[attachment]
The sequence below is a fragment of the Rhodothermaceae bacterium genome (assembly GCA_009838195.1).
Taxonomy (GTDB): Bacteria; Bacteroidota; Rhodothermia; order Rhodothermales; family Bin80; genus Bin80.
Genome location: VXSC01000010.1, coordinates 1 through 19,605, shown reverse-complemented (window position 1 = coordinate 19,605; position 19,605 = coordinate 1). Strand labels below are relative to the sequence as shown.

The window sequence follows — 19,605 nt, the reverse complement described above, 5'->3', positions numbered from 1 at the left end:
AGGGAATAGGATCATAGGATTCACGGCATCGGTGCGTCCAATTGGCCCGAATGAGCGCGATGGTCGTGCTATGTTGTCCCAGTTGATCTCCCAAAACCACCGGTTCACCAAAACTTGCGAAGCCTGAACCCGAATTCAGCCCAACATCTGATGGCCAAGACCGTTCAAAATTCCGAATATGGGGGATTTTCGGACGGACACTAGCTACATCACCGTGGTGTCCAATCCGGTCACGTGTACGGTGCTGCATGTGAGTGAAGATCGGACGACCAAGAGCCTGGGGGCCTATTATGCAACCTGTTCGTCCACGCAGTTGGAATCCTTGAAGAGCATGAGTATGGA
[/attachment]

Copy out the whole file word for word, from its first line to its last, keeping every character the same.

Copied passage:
The sequence below is a fragment of the Rhodothermaceae bacterium genome (assembly GCA_009838195.1).
Taxonomy (GTDB): Bacteria; Bacteroidota; Rhodothermia; order Rhodothermales; family Bin80; genus Bin80.
Genome location: VXSC01000010.1, coordinates 1 through 19,605, shown reverse-complemented (window position 1 = coordinate 19,605; position 19,605 = coordinate 1). Strand labels below are relative to the sequence as shown.

The window sequence follows — 19,605 nt, the reverse complement described above, 5'->3', positions numbered from 1 at the left end:
AGGGAATAGGATCATAGGATTCACGGCATCGGTGCGTCCAATTGGCCCGAATGAGCGCGATGGTCGTGCTATGTTGTCCCAGTTGATCTCCCAAAACCACCGGTTCACCAAAACTTGCGAAGCCTGAACCCGAATTCAGCCCAACATCTGATGGCCAAGACCGTTCAAAATTCCGAATATGGGGGATTTTCGGACGGACACTAGCTACATCACCGTGGTGTCCAATCCGGTCACGTGTACGGTGCTGCATGTGAGTGAAGATCGGACGACCAAGAGCCTGGGGGCCTATTATGCAACCTGTTCGTCCACGCAGTTGGAATCCTTGAAGAGCATGAGTATGGA